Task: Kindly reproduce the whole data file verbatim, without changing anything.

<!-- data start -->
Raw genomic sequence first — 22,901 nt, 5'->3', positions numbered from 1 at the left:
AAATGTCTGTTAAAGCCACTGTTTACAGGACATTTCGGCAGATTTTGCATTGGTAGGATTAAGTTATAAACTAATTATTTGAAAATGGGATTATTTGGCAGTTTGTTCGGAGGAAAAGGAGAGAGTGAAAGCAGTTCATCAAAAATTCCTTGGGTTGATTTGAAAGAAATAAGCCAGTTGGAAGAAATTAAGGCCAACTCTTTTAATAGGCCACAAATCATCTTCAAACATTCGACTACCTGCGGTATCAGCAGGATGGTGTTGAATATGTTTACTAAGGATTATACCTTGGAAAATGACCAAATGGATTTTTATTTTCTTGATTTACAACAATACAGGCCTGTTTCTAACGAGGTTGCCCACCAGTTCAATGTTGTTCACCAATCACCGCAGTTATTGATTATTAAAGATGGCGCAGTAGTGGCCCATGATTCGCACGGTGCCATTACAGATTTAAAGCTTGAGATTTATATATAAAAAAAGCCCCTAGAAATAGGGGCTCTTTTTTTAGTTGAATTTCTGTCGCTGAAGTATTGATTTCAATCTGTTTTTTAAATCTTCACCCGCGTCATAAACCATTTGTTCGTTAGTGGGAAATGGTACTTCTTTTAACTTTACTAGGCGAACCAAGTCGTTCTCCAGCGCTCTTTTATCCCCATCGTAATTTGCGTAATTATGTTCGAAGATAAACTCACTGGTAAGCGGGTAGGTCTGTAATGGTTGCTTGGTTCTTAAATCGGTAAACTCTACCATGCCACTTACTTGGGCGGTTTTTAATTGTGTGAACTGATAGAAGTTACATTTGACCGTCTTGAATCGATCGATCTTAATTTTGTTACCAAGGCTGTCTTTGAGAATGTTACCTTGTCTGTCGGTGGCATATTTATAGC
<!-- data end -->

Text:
Raw genomic sequence first — 22,901 nt, 5'->3', positions numbered from 1 at the left:
AAATGTCTGTTAAAGCCACTGTTTACAGGACATTTCGGCAGATTTTGCATTGGTAGGATTAAGTTATAAACTAATTATTTGAAAATGGGATTATTTGGCAGTTTGTTCGGAGGAAAAGGAGAGAGTGAAAGCAGTTCATCAAAAATTCCTTGGGTTGATTTGAAAGAAATAAGCCAGTTGGAAGAAATTAAGGCCAACTCTTTTAATAGGCCACAAATCATCTTCAAACATTCGACTACCTGCGGTATCAGCAGGATGGTGTTGAATATGTTTACTAAGGATTATACCTTGGAAAATGACCAAATGGATTTTTATTTTCTTGATTTACAACAATACAGGCCTGTTTCTAACGAGGTTGCCCACCAGTTCAATGTTGTTCACCAATCACCGCAGTTATTGATTATTAAAGATGGCGCAGTAGTGGCCCATGATTCGCACGGTGCCATTACAGATTTAAAGCTTGAGATTTATATATAAAAAAAGCCCCTAGAAATAGGGGCTCTTTTTTTAGTTGAATTTCTGTCGCTGAAGTATTGATTTCAATCTGTTTTTTAAATCTTCACCCGCGTCATAAACCATTTGTTCGTTAGTGGGAAATGGTACTTCTTTTAACTTTACTAGGCGAACCAAGTCGTTCTCCAGCGCTCTTTTATCCCCATCGTAATTTGCGTAATTATGTTCGAAGATAAACTCACTGGTAAGCGGGTAGGTCTGTAATGGTTGCTTGGTTCTTAAATCGGTAAACTCTACCATGCCACTTACTTGGGCGGTTTTTAATTGTGTGAACTGATAGAAGTTACATTTGACCGTCTTGAATCGATCGATCTTAATTTTGTTACCAAGGCTGTCTTTGAGAATGTTACCTTGTCTGTCGGTGGCATATTTATAGC